(Nov. 29, 2017) -- Meet AJ Castillo ’08. He’s a Latin musician who’s applying what he learned about business at UTSA to his creative pursuits.
Born in Austin, Castillo grew up in music venues. His father and uncle were part of a Tejano band, and Castillo started attending their shows when he was five years old.
“I fell in love with the music and the culture, and the way people experienced music,” he said. “I knew even then I wanted to be on stage and make people dance to my music.”
Castillo began playing the accordion when he was nine years old and continued developing his skill into high school. As a high school student, he became serious about pursuing a professional music career and played in several different bands. He wasn’t certain about attending college but was persuaded by his teachers that it could benefit his music career.
“I heard a lot of great things about UTSA from my teachers,” Castillo said. “I was excited to come to a diverse campus that was growing and expanding.”
He chose to study business management, knowing that as a young musician he could use those skills to further his career. Castillo credits his course work at UTSA with teaching him to work with people from different backgrounds with different points-of-view. He also learned how to handle the pressures of a career and how to manage his time.
“It was the best experience of my life,” he said. “Whenever I meet my younger fans, I always tell them, ‘Go to college. It’ll be the best time of your life.’ It was the best time of mine. I learned how to be responsible and to survive on my own. Those are valuable skills.”
As a student at UTSA, Castillo began working with an award-winning San Antonio-based producer, Gilbert Velasquez, who had previously worked with Selena among many others. Castillo worked as a studio musician and also helped to arrange songs. He soon became anxious to work on his own music, especially in a city where Tejano music is so influential.
“I wanted to reach a younger audience with my music and broaden interest in the accordion,” he said. “I started to craft my own style.”
Castillo graduated from UTSA in 2008 and has since performed at venues across the United States and gained a loyal, ever-growing fan base. Just two years after he graduated, Castillo won Best New Male Artist at the Tejano Music Awards. He’s become known for his custom accordions and enthusiastic live performances.
Since 2009, Castillo has released five albums and two DVDs, with a new album due in early 2018. This year he collaborated with musician Juan Treviño on the song “Siempre Es Así,” which won a Latin Grammy for Best Regional Song earlier this month.
“There are a lot of challenges that go along with being an independent artist,” Castillo said. “When I was at UTSA, I learned how to work in different avenues. People think they’re going to be musicians, but it’s about more than the music. You have to work with people, promote your work and make certain your work is coming off exactly right. My time at UTSA prepared me for that.”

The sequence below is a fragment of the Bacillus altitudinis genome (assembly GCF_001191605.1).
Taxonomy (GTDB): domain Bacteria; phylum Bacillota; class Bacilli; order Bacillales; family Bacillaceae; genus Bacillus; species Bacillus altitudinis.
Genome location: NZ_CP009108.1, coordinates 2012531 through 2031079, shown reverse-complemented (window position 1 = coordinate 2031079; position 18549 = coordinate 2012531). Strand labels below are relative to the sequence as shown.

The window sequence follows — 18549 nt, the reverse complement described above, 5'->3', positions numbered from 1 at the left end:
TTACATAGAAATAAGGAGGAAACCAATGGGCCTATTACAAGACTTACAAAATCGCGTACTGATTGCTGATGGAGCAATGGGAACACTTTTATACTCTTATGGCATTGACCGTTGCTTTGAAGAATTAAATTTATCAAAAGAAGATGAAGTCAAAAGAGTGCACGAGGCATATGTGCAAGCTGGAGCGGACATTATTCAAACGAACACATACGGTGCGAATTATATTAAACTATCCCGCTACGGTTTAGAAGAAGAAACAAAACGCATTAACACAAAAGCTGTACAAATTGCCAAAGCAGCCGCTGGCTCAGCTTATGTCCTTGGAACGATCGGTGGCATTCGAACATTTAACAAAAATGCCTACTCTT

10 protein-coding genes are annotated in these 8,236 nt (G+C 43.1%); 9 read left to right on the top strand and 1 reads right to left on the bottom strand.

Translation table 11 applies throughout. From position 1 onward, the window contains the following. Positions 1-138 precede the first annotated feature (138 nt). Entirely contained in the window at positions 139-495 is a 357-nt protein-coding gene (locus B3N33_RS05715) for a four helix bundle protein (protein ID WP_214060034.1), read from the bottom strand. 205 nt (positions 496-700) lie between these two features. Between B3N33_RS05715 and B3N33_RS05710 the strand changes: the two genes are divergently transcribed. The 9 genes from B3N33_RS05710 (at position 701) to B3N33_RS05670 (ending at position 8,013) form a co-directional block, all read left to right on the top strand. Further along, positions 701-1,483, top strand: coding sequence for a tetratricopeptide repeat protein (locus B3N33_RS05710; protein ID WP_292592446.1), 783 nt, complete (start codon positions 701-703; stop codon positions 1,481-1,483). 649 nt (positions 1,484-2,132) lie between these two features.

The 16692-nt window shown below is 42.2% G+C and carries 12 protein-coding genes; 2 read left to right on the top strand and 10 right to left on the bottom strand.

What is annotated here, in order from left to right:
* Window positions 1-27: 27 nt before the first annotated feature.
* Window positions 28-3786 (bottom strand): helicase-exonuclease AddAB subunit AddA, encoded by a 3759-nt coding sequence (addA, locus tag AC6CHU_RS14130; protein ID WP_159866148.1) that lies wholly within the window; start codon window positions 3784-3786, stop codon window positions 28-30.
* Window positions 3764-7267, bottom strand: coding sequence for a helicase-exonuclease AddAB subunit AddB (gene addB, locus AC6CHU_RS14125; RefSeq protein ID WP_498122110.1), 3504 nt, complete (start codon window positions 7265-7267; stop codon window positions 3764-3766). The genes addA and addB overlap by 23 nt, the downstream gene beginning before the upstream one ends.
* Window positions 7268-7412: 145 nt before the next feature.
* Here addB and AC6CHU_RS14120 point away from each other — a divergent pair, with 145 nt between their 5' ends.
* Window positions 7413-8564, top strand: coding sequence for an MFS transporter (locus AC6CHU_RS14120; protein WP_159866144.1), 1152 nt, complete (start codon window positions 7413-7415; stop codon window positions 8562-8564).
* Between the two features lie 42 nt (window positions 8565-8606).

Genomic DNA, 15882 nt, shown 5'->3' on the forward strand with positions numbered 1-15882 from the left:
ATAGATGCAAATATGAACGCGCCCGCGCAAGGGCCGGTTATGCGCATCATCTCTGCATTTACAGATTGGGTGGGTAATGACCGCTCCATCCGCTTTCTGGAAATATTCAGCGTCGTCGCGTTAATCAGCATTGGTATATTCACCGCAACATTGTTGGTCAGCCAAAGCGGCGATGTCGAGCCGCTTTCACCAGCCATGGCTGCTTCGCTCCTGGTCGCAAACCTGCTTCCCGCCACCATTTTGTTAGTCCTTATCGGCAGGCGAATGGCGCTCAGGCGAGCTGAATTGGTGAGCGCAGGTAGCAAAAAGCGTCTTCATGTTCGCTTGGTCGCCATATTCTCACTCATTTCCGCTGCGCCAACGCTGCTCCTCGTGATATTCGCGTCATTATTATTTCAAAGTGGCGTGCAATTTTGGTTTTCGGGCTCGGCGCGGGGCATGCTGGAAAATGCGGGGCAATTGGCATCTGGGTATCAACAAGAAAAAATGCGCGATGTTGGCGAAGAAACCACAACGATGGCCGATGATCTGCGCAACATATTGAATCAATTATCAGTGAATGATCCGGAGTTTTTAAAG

Part of "Brewing Up Texas" exhibit programs, this event focuses on seasonal beers and why certain beers are brewed and served in winter months.Institute of Texan Cultures, Hemisfair Campus
This high school student exhibit features images, videos, interviews and writings that the students learned about while participating in "The Will to Adorn: African American Dress and the Aesthetics of Identity."Institute of Texan Cultures, Hemisfair Campus
This ceremony honors graduates from the College of Business, College of Engineering, the College of Public Policy and College of Sciences. U.S. Representative Joaquin Castro will deliver the keynote address.Alamodome. 100 Montana St., Downtown San Antonio
Graduates from the College of Architecture, Construction and Planning, College of Education and Human Development, College of Liberal and Fine Arts, and University College will hear from Mayor Ron Nirenberg.Alamodome. 100 Montana St., Downtown San Antonio
President Taylor Eighmy invites UTSA faculty and staff to Tacos With Taylor. Take this opportunity to introduce yourself to Dr. Eighmy at any one of these casual meet and greets. Breakfast tacos will be served while supplies last.Institute of Texan Cultures, Hemisfair Campus
Join the UTSA Small Business Development Center for a day of learning, skill-building, and professional development that will kick-start your small business ambitions in 2018.Institute of Texan Cultures, Hemisfair Campus
Join the UTSA contingent for the city-wide march to honor Dr. Martin Luther King, Junior. This event is open to all UTSA students, faculty, staff, alumni, and their families.Downtown San Antonio
A five-day bus tour of civil rights movement landmarks, studying leadership through the lens of social justice history. Student participants deliver prepared reflections on their learning and application goals. All UTSA community members welcome.University Center, Denman Room (UC 2.01.28), Main Campus
The University of Texas at San Antonio is dedicated to the advancement of knowledge through research and discovery, teaching and learning, community engagement and public service. As an institution of access and excellence, UTSA embraces multicultural traditions and serves as a center for intellectual and creative resources as well as a catalyst for socioeconomic development and the commercialization of intellectual property - for Texas, the nation and the world.
To be a premier public research university, providing access to educational excellence and preparing citizen leaders for the global environment.
We encourage an environment of dialogue and discovery, where integrity, excellence, inclusiveness, respect, collaboration and innovation are fostered.
© 2017 The University of Texas at San Antonio | One UTSA Circle San Antonio, TX 78249 | Information 210-458-4011